Tax policy was at the top of the Board of Supes agenda Tuesday.
The supes placed on the ballot a new business tax that would shift the burden away from small businesses and onto tech companies.
A measure by Sup. Matt Haney that would increase business taxes on companies that pay their chief executives more than 100 times as much as their median worker was also placed on the ballot with unanimous support.
“Big companies that short their workers but pay their executives multimillion-dollar salaries can afford to pay their fair share in taxes,” Haney said. “And we’re going to put those resources to good use by hiring thousands of healthcare workers that this city needs to get us through the pandemic. These nurses, doctors and emergency responders are saving the lives of countless San Franciscans, and we absolutely still need them to be there for all of us.”
Both measures need only a simple majority to pass.
The CEO tax, which could set a new standard for cities and states, charges companies higher taxes based on how much they contribute to economic inequality:
If voters pass the Overpaid Executive Tax, large corporations in San Francisco that pay their highest paid executive 100 times more than their median worker will have a 0.1 percent tax added to their annual business tax payment. The more inequity between the overpaid executive and their workers, the higher the surcharge. For example, if the top executive receives 200 times more than the average employee, then it’s a 0.2 percent surcharge; 300 times gets a 0.3 percent surcharge; 400 times gets a 0.4 percent surcharge; and so on, capping off at a 0.6 percent. Small businesses are exempted from the tax entirely.
“The Overpaid Executive Tax is a commonsense measure that we all need to support to get through this crisis, we can’t ignore the needs of our frontline emergency responders during this pandemic,” said Supervisor Hillary Ronen. “Our city is home to more billionaires per capita than anywhere else in the world, but we’re struggling to find the funds to pay for nurses, doctors, first responders, and other essential workers just when we need them the most.”
The board debated at length the concept of putting a new sales tax on the ballot to keep Caltrain alive.
Let me just say: As Sup. Sandra Lee Fewer pointed out, Caltrain is indeed a critical service – but it serves a largely white, rich population. More than 25 percent of the riders earn more than $250,000 a year.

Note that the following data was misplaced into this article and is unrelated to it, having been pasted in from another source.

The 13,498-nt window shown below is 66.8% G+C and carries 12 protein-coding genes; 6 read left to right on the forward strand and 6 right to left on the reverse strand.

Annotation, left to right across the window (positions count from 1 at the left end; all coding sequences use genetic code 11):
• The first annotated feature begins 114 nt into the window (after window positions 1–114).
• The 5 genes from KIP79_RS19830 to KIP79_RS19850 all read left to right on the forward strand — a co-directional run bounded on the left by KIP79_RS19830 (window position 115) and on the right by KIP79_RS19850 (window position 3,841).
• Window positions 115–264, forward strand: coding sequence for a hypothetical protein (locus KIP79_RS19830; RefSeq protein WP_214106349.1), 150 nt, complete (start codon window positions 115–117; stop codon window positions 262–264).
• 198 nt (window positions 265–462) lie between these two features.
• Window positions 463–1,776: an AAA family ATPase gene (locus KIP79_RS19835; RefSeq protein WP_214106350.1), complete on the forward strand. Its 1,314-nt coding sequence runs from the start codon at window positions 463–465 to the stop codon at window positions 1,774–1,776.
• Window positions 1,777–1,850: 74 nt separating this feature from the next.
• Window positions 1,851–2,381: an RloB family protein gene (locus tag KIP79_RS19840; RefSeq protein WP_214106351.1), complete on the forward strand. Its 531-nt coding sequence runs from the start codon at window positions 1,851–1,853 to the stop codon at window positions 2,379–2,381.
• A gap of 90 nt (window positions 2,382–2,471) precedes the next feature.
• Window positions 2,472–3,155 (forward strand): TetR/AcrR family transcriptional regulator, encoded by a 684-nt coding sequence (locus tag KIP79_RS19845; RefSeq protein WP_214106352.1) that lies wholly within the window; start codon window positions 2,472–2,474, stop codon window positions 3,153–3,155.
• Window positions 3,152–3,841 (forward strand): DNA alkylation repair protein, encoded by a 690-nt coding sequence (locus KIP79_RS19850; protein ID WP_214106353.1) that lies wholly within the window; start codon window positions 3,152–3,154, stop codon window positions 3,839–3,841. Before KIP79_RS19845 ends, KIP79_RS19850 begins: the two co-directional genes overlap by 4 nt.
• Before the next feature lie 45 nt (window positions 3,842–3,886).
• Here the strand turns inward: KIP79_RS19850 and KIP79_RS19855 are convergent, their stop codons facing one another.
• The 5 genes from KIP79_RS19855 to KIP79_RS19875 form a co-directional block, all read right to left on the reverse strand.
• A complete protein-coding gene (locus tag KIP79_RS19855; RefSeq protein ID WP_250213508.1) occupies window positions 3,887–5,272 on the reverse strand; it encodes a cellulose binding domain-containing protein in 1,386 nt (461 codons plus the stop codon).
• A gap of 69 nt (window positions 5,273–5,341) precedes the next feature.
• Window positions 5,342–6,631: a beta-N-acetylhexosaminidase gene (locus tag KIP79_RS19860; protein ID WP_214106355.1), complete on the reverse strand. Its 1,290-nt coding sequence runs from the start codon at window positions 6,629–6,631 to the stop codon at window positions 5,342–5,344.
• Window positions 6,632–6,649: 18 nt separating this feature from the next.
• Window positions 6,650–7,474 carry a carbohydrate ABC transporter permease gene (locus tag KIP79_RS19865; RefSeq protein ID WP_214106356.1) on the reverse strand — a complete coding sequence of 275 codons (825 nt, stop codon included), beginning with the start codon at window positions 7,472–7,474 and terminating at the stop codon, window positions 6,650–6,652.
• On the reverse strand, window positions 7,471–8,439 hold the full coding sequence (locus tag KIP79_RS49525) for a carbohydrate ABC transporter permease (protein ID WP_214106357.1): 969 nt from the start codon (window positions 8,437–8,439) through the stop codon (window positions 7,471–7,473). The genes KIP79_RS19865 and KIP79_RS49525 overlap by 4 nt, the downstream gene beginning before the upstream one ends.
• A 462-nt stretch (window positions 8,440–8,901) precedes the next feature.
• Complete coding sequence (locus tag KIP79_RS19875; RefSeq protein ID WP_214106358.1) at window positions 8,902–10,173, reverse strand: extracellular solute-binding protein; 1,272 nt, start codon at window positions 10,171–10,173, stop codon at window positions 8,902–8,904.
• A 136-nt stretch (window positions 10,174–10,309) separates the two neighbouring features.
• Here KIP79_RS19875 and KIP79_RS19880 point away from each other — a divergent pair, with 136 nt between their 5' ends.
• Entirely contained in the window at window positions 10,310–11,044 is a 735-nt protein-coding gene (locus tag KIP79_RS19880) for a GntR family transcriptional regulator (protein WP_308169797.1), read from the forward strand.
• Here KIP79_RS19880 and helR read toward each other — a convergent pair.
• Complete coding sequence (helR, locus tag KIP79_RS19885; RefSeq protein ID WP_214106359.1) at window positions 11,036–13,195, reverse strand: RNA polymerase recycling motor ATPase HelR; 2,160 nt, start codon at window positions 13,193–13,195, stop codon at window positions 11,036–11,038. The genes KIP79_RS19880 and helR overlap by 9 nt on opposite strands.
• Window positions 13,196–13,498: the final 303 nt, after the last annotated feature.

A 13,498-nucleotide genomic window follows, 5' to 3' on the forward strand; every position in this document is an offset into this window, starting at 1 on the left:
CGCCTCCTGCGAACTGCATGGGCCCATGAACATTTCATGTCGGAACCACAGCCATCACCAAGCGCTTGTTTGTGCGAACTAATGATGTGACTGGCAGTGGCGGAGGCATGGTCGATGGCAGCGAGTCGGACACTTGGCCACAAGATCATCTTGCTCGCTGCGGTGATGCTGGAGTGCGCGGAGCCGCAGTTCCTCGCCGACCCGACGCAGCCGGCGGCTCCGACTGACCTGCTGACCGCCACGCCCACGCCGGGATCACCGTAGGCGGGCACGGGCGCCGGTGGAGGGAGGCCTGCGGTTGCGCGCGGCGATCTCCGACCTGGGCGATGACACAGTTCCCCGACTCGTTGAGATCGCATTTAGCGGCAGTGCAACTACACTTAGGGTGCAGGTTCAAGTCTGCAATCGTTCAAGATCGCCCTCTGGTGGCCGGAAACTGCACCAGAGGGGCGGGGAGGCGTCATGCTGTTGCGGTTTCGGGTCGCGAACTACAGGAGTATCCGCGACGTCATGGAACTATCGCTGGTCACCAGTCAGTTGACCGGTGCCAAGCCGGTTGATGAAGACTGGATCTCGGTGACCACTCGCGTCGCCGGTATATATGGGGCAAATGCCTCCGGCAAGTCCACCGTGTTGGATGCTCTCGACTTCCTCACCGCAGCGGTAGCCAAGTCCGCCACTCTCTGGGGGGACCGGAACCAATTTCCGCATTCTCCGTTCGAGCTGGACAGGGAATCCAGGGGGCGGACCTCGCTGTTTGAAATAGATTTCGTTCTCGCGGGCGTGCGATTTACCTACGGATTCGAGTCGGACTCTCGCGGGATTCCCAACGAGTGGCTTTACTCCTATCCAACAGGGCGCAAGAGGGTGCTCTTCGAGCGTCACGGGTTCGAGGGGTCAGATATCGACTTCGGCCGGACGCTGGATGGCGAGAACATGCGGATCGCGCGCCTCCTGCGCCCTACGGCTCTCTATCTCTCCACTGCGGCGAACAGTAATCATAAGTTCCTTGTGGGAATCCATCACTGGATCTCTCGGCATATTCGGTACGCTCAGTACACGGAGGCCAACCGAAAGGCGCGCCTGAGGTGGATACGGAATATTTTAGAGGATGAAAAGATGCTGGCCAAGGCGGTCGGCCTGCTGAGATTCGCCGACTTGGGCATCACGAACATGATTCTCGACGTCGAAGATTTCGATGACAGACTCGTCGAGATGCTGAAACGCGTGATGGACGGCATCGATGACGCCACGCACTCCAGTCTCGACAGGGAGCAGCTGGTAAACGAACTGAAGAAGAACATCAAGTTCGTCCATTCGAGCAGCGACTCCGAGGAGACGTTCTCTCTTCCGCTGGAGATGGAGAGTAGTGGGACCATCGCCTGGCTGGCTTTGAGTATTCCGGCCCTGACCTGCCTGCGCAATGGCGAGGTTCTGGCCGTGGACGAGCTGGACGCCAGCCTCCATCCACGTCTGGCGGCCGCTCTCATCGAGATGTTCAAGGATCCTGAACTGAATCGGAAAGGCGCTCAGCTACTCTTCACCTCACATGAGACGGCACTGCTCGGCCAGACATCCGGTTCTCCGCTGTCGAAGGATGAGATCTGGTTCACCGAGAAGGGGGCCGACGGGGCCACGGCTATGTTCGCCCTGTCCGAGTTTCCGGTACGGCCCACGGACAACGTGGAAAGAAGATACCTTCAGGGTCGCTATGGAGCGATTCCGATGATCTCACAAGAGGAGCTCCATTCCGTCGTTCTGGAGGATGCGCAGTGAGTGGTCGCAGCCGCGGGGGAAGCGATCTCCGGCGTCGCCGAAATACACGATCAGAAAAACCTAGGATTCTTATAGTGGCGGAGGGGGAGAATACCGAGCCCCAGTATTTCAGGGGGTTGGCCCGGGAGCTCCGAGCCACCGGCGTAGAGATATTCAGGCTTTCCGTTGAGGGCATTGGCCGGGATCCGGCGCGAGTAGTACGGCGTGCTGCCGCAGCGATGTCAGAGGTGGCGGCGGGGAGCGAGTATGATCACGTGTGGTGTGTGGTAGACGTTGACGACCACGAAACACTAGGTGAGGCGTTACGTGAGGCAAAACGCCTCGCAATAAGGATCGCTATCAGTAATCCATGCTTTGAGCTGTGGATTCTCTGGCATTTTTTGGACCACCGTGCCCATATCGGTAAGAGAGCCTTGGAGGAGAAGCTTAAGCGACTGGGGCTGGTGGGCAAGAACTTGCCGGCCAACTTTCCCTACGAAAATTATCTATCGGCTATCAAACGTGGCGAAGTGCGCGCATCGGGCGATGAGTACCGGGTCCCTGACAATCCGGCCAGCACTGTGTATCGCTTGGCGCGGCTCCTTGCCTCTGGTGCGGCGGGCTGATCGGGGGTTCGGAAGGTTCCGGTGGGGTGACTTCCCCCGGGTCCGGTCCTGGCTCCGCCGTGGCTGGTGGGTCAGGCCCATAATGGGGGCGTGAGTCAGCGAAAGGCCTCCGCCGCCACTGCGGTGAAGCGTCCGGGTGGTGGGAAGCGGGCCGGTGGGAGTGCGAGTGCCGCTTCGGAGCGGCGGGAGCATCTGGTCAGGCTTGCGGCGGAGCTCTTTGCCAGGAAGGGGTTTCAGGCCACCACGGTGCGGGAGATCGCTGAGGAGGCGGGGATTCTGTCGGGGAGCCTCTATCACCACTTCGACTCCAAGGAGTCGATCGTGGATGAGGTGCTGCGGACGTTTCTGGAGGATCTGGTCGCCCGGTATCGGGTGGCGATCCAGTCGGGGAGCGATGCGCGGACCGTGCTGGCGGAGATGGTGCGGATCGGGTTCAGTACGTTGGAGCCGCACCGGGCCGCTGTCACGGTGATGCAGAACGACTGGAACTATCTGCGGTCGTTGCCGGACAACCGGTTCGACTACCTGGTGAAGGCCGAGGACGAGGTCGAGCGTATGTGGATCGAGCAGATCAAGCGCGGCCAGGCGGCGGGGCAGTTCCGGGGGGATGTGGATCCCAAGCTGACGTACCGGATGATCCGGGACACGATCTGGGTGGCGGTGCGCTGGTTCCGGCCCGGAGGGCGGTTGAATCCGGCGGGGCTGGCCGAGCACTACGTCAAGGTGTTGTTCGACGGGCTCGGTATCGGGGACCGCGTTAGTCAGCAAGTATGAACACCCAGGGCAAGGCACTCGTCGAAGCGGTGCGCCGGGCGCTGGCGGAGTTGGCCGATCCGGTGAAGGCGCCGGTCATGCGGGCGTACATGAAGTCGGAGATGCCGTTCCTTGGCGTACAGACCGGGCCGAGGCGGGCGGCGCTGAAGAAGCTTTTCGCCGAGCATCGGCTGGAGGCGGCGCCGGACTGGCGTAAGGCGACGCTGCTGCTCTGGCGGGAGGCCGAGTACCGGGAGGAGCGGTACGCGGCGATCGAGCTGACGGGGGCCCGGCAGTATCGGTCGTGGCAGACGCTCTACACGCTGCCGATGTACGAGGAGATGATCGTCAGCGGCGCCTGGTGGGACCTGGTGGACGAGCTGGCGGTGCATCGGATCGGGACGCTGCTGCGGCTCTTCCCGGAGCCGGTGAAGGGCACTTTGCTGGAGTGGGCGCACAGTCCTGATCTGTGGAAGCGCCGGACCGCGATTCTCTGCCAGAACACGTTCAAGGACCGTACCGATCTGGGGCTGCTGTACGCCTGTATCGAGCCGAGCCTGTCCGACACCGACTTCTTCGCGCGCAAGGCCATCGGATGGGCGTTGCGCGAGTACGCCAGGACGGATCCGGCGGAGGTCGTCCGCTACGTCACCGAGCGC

It’s largely, although not entirely, a commuter rail for tech workers who are heading from SF to the Peninsula.
The sales tax is modest – just one-eight of a cent. The argument Sups. Aaron Peskin and Shamann Walton have put forward that SF has no say whatsoever over the management of the service, which is run by SamTrans – is important, and the board’s resolution would require some changes in that system.
But everyone on the board seems to agree – and by the way, this is a new and big deal – that sales taxes are regressive.
And nobody at the Caltrain management system is talking about taxing the tech industry to pay for a service that in the past has largely been a benefit to that industry.
As Peskin pointed out, “Muni serves a population that is largely working-class and low income. We made the very difficult decision to cut lines.” Some 40 of the city’s 68 bus lines are not running now.
Caltrain wants to go from 92 trains a day to 70, although its ridership has dropped by about 90 percent.
Walton noted that “this measure didn’t come about because of COVID 19. We have been talking for years about a stable funding mechanism for Caltrain. The scare tactics that Caltrain will go dark without this measure are not true.
“If we are going to provide 80 percent of the money for Caltrain, we need to take it out of San Mateo County’s control. They are continuing to use Caltrain money to subsidize SamTrans.”
The supes agreed to put a measure on the ballot that will allow the tax – but only if there are significant governance changes that give San Francisco more of a voice in management. That plan passed unanimously.